To evaluate the knockdown efficiency of the newly synthesized isiBCL-2 molecule, a transfection experiment was conducted in glioma cells, followed by the quantification of BCL-2 mRNA levels using RT-qPCR. The results, depicted in Fig. 1A, conclusively demonstrate that transfection with isiBCL-2 leads to significant suppression of BCL-2 levels in U251 cells. Additionally, microscopic examination reveals distinct apoptotic characteristics such as cellular crumpling, rounding, and detachment in cell lines following drug transfection (Fig. 1B). Furthermore, the CCK-8 assay indicates a comparable inhibition of cell viability in the glioma cell lines (Fig. 1C). To further confirm the inhibitory effects of isiBCL-2 on cancer cell growth, a colony formation assay was conducted, demonstrating a strong suppression of colony formation in cells transfected with isiBCL-2 (Fig. 1D). These findings establish the significant inhibitory effect of isiBCL-2 on cancer cell growth.

Fig. 1
figure 1

IsiBCL-2 significantly inhibits the growth of glioma cells. A. Relative BCL-2 mRNA levels were quantified by qRT-PCR in U251 cells 48 h after transfection with siNC, siBCL-2, or isiBCL-2 (100 nM). B. Morphological analysis of U251 cells 48 h after transfection with indicated RNAs. Scale bars: 360 μm and 90 μm. C–D. CCK-8 assay and colony formation assay of U251 cells. E. Scratch wound healing assay and Transwell analysis performed to further confirm the effect of isiBCL-2 on migration and invasion in U251 cells. Scale bar: 100 μm. Data are presented as mean ± standard deviation (n = 3), *p < 0.05 vs. control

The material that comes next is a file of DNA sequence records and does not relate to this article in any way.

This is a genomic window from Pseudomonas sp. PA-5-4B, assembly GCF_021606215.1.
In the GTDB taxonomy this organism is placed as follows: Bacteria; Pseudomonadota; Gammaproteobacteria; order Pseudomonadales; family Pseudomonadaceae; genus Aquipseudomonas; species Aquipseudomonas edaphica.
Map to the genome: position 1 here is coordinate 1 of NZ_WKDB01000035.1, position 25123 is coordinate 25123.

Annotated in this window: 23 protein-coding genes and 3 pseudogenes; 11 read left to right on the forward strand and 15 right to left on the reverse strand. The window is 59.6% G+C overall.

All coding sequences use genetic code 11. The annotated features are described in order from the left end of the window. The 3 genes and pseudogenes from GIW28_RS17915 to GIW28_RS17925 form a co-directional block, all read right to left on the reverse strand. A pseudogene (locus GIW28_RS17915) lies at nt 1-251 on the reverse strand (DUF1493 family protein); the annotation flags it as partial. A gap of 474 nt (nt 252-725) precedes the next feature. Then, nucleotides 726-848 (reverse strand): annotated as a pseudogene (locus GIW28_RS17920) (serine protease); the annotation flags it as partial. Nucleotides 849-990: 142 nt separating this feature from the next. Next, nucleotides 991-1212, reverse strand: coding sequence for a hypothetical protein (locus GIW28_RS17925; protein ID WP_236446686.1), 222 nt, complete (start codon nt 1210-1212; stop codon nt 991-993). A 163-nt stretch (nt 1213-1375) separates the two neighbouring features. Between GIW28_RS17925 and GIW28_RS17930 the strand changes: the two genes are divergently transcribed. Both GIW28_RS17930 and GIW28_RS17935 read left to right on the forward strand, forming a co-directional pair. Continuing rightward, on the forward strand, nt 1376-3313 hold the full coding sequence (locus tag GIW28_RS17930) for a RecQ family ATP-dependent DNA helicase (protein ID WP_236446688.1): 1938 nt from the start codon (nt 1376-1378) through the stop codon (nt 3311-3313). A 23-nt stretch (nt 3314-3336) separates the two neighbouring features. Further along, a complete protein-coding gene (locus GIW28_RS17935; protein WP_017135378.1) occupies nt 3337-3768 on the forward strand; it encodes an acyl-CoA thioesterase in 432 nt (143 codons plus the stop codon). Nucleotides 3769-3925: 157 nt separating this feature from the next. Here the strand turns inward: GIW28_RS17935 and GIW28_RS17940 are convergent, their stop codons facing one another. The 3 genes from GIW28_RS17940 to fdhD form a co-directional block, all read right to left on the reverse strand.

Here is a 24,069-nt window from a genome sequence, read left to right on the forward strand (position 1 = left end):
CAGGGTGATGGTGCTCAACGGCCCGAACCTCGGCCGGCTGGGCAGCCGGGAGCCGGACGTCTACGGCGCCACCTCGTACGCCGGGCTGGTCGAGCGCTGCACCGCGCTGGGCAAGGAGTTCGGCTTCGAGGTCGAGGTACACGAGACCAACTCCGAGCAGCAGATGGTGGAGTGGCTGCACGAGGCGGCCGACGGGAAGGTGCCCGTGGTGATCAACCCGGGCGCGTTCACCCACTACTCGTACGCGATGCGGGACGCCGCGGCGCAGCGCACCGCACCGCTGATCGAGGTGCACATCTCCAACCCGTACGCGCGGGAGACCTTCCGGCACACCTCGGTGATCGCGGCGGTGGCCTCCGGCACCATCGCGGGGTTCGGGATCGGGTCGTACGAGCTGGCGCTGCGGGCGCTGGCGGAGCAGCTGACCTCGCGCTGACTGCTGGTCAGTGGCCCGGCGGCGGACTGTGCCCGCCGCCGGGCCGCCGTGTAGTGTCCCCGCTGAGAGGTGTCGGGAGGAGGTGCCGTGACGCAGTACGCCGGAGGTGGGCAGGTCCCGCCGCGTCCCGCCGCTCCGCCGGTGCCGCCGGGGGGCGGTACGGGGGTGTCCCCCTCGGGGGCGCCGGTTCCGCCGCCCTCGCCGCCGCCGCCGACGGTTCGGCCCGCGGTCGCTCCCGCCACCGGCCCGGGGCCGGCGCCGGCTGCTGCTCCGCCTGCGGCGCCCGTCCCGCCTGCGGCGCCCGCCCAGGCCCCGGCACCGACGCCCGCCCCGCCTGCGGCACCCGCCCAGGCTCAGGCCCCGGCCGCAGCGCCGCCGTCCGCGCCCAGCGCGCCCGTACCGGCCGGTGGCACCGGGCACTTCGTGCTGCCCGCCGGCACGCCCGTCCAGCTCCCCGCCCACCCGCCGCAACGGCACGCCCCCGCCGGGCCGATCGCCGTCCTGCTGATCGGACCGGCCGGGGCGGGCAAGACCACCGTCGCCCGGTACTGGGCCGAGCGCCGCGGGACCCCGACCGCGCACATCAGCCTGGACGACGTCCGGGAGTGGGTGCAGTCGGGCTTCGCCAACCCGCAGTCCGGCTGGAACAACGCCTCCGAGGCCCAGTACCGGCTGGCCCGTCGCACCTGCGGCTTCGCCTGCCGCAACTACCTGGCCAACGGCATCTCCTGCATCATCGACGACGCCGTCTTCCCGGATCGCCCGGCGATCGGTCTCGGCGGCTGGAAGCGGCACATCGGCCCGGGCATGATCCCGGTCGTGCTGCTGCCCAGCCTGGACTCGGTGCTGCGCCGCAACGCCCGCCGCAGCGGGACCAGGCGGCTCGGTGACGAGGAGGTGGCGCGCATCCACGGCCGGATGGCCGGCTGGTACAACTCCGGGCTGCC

As BCL-2 functions not only in apoptosis but also in cancer cell metastasis as an oncogene, the impact of the drug on cancer cell migration and invasion was investigated [1]. The monolayer scratch healing assay indicated a significant inhibition of migration in U251 cells transfected with isiBCL-2, as illustrated in Fig. 1E. Additionally, Transwell assays provided further evidence of the inhibitory effects of isiBCL-2 on both cancer cell migration and invasion (Fig. 1E).

IsiBCL-2 induces apoptosis and activates the RIG-I signaling pathway in glioma cells

To explore the apoptotic potential of isiBCL-2 in cancer cells, Annexin V- fluorescein isothiocyanate and PI double-staining were utilized. As depicted in Fig. 2A, there was a significant increase in the number of apoptotic cells in U251 cells transfected with isiBCL-2 compared to that in the control group. Notably, isiBCL-2 demonstrated a greater capacity to induce apoptosis than siBCL-2. Furthermore, the impact of isiBCL-2 on the levels of apoptosis-related proteins was verified using Western blotting analysis. The results revealed the downregulation of BCL-2 protein expression and a significant upregulation of the expression of pro-apoptotic proteins such as Bax, Cyto C, PARP, c-caspase3, and c-caspase9 in U251 cells following transfection with isiBCL-2 (Fig. 2B). These findings collectively suggest that isiBCL-2 induces apoptosis in tumor cells by regulating apoptosis-related proteins.

Fig. 2
figure 2